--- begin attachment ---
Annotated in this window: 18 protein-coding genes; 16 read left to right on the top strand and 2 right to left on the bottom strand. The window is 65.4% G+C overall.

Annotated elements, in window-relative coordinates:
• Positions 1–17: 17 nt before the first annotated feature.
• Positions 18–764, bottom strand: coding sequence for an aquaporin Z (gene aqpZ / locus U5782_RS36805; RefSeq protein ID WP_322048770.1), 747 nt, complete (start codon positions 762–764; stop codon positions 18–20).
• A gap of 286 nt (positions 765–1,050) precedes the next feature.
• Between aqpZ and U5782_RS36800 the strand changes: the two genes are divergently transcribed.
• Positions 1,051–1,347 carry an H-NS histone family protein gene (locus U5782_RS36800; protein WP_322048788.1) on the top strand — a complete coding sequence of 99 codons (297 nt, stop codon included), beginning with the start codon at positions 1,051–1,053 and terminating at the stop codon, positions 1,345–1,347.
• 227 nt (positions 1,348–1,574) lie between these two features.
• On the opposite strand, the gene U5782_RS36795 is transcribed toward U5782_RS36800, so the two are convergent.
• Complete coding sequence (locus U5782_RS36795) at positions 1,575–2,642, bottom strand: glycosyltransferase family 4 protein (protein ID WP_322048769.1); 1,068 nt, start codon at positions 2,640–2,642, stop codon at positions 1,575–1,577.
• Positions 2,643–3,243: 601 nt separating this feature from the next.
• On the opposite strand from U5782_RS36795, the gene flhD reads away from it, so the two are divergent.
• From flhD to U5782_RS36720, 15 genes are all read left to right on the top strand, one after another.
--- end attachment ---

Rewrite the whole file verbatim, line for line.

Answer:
Annotated in this window: 18 protein-coding genes; 16 read left to right on the top strand and 2 right to left on the bottom strand. The window is 65.4% G+C overall.

Annotated elements, in window-relative coordinates:
• Positions 1–17: 17 nt before the first annotated feature.
• Positions 18–764, bottom strand: coding sequence for an aquaporin Z (gene aqpZ / locus U5782_RS36805; RefSeq protein ID WP_322048770.1), 747 nt, complete (start codon positions 762–764; stop codon positions 18–20).
• A gap of 286 nt (positions 765–1,050) precedes the next feature.
• Between aqpZ and U5782_RS36800 the strand changes: the two genes are divergently transcribed.
• Positions 1,051–1,347 carry an H-NS histone family protein gene (locus U5782_RS36800; protein WP_322048788.1) on the top strand — a complete coding sequence of 99 codons (297 nt, stop codon included), beginning with the start codon at positions 1,051–1,053 and terminating at the stop codon, positions 1,345–1,347.
• 227 nt (positions 1,348–1,574) lie between these two features.
• On the opposite strand, the gene U5782_RS36795 is transcribed toward U5782_RS36800, so the two are convergent.
• Complete coding sequence (locus U5782_RS36795) at positions 1,575–2,642, bottom strand: glycosyltransferase family 4 protein (protein ID WP_322048769.1); 1,068 nt, start codon at positions 2,640–2,642, stop codon at positions 1,575–1,577.
• Positions 2,643–3,243: 601 nt separating this feature from the next.
• On the opposite strand from U5782_RS36795, the gene flhD reads away from it, so the two are divergent.
• From flhD to U5782_RS36720, 15 genes are all read left to right on the top strand, one after another.